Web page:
Millions of people from all walks of life are re-discovering the joy that comes from working on and maintaining their own homes. With the rising cost of contract labor and real estate, now more than ever is the time to maintain and improve what you already own. It can sometimes be a challenge figuring out which projects are ones that you can tackle on your own over a weekend and which ones are better left to a professional. The ideal situation of course, is made up of projects that you can do on your own, simply because of expense.
With the variety and availability of professional products that are on the market now from most retailers, pouring a concrete walkway is definitely on the list of things that you can do yourself. If you don't mind breaking a sweat and getting a little dirty, the technical aspects of this job are quickly learned, and the step by step instructions are not difficult to follow. This is a project that you can tackle with confidence and one that you can finish with pride.
When I was a kid, it appeared that I was going to make a career out of starting projects that I could not finish. Looking back, I can attribute most of those failures to a lack of preparation. I perpetually drove my father nuts because he is a detail oriented person who plans every facet of a project down to the last penny nail before he even thinks about beginning. I was more prone to fly by the seat of my pants and if things didn't go well, I'd adjust on the run or more often than not, just quit.
That being said, this is a project that does require a little planning. Be like my dad. Take the time to draw a picture of exactly what you want to do. Write down the steps that you are going to follow and then stick to it.
One of the main reasons you want to do this is so you have an accurate shopping list, and so you don't spend half your time running back and forth to the home improvement store to get supplies. Nothing adds time, expense and frustration to a project more than not being adequately prepared. As you sit down to draw your picture and prepare your list, here are some things that you definitely want to make sure are on it.
Lumber: 1x4 and 2x4. You will need the 1x4 to build the form that the concrete will be poured into. Depending on the size of your project, make sure you have enough to go all the way around the outside of your proposed walkway. The 2x4 will be used to screed the wet concrete. One 2 x 4 x 8 should be sufficient.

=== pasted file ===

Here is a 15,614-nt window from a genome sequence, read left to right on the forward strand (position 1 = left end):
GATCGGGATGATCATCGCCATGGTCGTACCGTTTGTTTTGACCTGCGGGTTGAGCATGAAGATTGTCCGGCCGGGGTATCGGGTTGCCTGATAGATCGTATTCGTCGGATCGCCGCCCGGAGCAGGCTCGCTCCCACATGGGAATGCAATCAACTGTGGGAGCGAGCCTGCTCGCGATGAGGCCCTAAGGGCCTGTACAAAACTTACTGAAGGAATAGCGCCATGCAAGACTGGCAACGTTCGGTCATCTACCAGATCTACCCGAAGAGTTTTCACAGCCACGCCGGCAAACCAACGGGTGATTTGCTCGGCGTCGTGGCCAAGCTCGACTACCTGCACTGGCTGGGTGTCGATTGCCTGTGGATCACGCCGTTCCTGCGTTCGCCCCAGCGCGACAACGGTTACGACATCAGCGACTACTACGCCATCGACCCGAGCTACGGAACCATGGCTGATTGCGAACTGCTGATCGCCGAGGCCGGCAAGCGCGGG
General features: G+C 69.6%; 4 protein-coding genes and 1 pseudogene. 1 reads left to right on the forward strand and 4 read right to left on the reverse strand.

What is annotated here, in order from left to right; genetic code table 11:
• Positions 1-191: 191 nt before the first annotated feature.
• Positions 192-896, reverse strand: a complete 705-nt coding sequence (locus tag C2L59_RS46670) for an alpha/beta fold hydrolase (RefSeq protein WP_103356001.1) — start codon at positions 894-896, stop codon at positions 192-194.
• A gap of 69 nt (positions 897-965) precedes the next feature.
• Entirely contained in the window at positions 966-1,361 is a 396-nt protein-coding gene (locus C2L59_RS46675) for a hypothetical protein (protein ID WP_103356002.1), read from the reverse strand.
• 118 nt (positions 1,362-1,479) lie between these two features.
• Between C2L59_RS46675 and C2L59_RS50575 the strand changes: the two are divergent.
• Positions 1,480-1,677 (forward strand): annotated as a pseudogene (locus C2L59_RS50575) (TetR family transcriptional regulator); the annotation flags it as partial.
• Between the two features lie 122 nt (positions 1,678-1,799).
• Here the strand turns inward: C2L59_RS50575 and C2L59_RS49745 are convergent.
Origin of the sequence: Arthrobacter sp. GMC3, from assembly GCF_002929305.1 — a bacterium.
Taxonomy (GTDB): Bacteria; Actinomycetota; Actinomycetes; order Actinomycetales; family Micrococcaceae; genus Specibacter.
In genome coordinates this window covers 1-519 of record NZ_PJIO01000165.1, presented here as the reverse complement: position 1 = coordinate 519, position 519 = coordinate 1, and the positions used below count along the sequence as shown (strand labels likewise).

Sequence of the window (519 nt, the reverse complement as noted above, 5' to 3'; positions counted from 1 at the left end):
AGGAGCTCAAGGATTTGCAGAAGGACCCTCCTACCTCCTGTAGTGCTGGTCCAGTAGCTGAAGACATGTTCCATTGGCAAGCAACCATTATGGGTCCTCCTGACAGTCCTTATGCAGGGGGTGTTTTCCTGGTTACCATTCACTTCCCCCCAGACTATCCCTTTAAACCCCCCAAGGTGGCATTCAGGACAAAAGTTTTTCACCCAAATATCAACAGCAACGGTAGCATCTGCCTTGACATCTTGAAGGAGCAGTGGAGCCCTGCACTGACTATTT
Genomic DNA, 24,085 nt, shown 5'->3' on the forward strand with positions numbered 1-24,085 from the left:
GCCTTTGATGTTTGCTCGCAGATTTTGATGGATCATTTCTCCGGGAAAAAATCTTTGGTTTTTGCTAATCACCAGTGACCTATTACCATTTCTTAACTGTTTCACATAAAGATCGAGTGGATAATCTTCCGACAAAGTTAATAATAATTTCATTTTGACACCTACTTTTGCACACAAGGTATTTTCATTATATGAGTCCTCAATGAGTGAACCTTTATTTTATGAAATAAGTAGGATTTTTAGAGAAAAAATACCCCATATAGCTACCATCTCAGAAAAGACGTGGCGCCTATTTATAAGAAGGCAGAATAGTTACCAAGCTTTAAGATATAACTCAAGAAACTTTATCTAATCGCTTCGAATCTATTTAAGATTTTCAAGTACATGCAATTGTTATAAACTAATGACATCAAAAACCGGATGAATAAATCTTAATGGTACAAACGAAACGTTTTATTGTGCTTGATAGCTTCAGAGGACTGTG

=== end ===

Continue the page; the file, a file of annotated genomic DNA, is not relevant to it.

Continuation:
Screws: The screw will be used to attach the 1x4 to the stakes. Make sure you get screws that require a tip that you have for your screw gun.
Wire mesh: This usually comes in rolls. It is big, and dirty and a pain, but will add a lot of strength to your walkway. Don't get lazy and skip this step; it's just not worth it.
Concrete: We'll discuss this in greater detail later on, but for now, just get basic concrete mix.
Mixing Tub/Wheelbarrow: I always use a wheelbarrow because I don't have to shovel the concrete twice that way. If you want to save some expense and get a cheap mixing tub it will work fine, you just have to handle the wet concrete one more time when you shovel it out of the tub and into the pour.
Trowels: Pointing, edging and a float. The trowels and floats come in a variety of qualities. If you are a do-it-yourselfer who isn't going to use them everyday, I would suggest going middle of the road on price. You don't need the very best since you don't use it daily, but you also get what you pay for and the lower quality tools may directly affect the finished product.
Stiff Broom: This will be used to add the no slip texture to your walkway.
Rake: You will need a rake to level the dirt or gravel surface underneath your walkway before you begin pouring.
String 500': The string will be used to lay out your walkway and will be very valuable as you try to ensure that your form is square.
Wooden Stakes: These will be driven into the ground and used to fasten the 1x4 that makes up the form.
Hand tamper: Also used to ensure that the ground is flat and level underneath the pour.
Sledge hammer: Used to drive the stakes for the form.
Brian Simkins is a freelance writer living in Chicago. He enjoys using his 14 years of home improvement experience to educate and equip new home owners.